Tuesday, January 3, 2006
Brendan Doran was only 10 years old when he made a decision that would change his life.
It wasn't a decision about where to go to college or which career path to follow. Doran simply decided to hang out with some friends one night at Steamboat Springs' long-running Wednesday Night Jump Series.
"It was a life-changing experience," Doran said about the Hitchens Brothers' Wednesday Night Jump Series. "I did it because I had a couple of friends who were doing it. ... It sounded like fun, so I decided to give jumping a try."
Less than two weeks later, Doran had begun his journey down a path that would take him from Alpine skiing -- which he had been pursuing -- into the world of ski jumping.
Eventually, Doran made the U.S. Special Jumping Team, on which he spent eight years. Ski jumping also led Doran to the Olympics in Nagano, Japan, and in Salt Lake City.
"My favorite thing about the Wednesday Night Jump Series was just being out under the lights and in the snow at Howelsen Hill," Doran said.
The Steamboat Springs Winter Sports Club has grown a lot since Doran's early jumping days. But you still can find him under the lights at Howelsen Hill this winter. He won't compete in the 2006 Hitchens Brothers' Wednesday Night Jump Series -- he retired from competitive ski jumping in 2002. But he will coach -- and hopefully inspire the hundreds of young athletes who come out for pizza, cookies and a chance to continue Steamboat's ski-jumping legacy.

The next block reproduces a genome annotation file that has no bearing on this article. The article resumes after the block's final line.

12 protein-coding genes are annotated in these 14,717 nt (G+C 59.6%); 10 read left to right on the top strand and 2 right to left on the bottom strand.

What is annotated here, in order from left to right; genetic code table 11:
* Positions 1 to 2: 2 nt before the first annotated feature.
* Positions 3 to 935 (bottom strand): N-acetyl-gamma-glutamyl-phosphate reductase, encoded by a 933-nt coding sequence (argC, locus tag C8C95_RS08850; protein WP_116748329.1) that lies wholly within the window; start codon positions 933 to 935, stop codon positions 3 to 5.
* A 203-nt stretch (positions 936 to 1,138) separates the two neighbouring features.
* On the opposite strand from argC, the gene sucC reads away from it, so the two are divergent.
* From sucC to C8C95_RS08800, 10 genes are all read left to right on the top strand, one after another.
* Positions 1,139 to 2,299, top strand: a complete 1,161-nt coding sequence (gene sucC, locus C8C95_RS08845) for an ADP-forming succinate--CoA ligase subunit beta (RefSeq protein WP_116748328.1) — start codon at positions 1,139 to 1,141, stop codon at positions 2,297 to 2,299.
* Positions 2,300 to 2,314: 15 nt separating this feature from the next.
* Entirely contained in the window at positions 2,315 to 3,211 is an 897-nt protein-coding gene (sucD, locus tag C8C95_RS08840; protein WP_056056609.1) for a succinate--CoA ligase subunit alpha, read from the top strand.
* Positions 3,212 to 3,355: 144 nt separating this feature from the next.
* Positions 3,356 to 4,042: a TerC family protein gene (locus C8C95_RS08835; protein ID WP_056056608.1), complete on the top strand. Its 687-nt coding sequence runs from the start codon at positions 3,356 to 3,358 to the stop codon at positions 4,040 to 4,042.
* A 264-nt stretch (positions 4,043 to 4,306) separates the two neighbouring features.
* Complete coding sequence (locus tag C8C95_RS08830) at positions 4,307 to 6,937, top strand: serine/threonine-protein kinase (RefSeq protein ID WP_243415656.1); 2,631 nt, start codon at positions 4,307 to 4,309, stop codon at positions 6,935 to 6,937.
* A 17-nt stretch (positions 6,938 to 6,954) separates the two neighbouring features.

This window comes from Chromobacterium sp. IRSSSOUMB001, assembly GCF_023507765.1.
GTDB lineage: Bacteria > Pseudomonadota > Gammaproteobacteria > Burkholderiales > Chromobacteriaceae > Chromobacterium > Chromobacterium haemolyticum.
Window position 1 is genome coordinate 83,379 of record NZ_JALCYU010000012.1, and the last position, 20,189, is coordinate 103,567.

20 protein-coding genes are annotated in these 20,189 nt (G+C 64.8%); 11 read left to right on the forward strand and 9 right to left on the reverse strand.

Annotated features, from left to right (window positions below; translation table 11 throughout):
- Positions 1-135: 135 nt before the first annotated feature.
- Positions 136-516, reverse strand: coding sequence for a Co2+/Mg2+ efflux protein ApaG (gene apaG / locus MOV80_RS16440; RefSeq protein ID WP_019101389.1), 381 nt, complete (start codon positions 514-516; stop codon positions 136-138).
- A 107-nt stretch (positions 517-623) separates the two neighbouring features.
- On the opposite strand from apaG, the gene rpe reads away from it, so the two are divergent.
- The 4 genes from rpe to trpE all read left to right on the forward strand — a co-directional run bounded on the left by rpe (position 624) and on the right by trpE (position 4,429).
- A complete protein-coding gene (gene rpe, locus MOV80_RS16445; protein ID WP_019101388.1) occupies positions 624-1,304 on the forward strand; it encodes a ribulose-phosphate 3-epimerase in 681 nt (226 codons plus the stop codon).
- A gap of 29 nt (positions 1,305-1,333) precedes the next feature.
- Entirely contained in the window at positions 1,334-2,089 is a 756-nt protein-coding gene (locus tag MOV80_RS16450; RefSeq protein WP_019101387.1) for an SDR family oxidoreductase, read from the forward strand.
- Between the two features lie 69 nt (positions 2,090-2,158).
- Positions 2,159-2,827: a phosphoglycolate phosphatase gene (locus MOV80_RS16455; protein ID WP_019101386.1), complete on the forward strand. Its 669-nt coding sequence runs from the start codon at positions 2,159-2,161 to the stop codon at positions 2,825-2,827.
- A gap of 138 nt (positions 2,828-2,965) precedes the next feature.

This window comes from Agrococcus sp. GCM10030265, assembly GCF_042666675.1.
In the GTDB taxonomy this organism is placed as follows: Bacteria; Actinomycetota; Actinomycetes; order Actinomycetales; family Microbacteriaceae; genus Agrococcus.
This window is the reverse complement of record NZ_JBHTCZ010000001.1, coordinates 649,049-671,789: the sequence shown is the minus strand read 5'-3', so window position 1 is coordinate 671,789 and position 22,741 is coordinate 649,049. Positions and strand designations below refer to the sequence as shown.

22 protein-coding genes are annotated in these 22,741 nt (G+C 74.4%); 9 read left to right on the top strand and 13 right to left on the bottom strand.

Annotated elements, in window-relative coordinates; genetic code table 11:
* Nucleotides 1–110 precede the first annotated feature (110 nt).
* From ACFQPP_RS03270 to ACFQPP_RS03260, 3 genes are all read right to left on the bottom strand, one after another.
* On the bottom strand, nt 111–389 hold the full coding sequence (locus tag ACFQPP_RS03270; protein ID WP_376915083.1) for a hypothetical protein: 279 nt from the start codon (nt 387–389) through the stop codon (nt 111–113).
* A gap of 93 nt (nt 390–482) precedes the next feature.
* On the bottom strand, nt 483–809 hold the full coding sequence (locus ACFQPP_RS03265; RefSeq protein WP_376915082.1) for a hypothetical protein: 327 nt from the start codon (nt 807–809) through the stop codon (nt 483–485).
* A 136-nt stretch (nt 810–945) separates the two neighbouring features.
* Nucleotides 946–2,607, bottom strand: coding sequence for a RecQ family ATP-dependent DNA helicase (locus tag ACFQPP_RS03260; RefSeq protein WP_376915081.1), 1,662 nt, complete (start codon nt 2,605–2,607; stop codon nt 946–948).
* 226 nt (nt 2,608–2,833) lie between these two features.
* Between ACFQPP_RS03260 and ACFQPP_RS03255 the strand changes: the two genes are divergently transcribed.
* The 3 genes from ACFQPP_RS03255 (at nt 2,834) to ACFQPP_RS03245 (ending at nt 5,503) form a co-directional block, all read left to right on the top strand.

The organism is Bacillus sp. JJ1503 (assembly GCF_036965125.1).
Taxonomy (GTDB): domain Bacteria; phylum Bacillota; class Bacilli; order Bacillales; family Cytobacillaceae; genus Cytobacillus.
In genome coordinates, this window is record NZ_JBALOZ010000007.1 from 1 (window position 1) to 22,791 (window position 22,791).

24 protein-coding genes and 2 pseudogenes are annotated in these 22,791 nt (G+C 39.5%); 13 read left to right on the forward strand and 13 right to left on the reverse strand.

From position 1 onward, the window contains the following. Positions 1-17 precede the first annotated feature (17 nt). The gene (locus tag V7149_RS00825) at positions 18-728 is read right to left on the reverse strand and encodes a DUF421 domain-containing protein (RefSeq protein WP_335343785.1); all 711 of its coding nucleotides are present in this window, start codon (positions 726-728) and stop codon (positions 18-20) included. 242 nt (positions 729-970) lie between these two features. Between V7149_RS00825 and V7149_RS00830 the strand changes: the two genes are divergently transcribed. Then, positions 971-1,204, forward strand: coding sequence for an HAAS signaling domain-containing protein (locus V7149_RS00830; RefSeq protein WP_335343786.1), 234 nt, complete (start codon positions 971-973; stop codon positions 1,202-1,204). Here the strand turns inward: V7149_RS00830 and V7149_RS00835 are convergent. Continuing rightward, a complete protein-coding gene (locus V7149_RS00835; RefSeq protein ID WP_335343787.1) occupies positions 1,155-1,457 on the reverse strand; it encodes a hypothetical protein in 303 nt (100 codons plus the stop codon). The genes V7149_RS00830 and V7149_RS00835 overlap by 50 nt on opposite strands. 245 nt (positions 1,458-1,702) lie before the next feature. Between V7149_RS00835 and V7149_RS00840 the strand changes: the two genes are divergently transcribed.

It's the type of story that brings a smile to the face of 83-year-old Melvin Hitchens, who has sponsored the Wednesday Night Jump Series for more than 15 years.
"I'm a ski jumper, and I spent a great deal of my life at Howelsen Hill," Hitchens said. "I was also able to earn a little bit of extra money in my life, so I decided to sponsor the jump series to keep the sport going. I want to see the series continue forever."
Thanks in part to Hitchens' generosity, the series is not only going but growing.
Four times this winter, Steamboat's future Olympians will show up at Howelsen in Nordic or Alpine gear to compete on the jumps.
Their rewards will be a slice of pizza, cookies and -- if they jump well enough -- a ribbon.
But Doran, Hitchens and the series' many volunteers hope the series will provide a positive experience.
"I think the kids do it because it's a lot of fun," said Hans Berend, who is running the show this season. "The best part for me is getting to know the young athletes in Steamboat."
The annual series opens tonight with the first of four events at historic Howelsen Hill in the heart of downtown Steamboat. There also will be competitions Jan. 25, Feb. 15 and March 15.
The jumping is free for competitors thanks to Hitchens' continuing support. The events are open to Alpine and Nordic skiers younger than 13 and regardless of experience.
They will compete on the K-18, K-25 and K-38 jumps depending on their age and ability. The Little Vikings jump from 5 to 6 p.m. on the bump jump. Results are not kept, and every competitor takes home a ribbon.
The rest of the competitors will jump on the K-18, K-25 and K-38 jumps starting at 6 p.m.
The event ends between 8:30 and 9 p.m. with a post-event awards ceremony.
Competitors are required to register from 4:45 to 5:30 p.m. at Olympian Hall. The athletes are not required to be members of the Steamboat Springs Winter Sports Club, but they must sign a waiver if they are not.
Nordic Director Todd Wilson said the Wednesday Night Jump Series is important to his program because it introduces many of his athletes and their parents to competition.
"It's a training ground for the athletes, but it's also a way to train parents to do the things necessary to host jumping competitions in the future," Wilson said. "It's where parents learn to mark, learn to judge and learn what it takes to put on a successful jumping meet."
For Hitchens, the series is a way to keep ski jumping alive in a community he loves.
-- To reach John F. Russell, call 871-4209 or e-mail email@example.com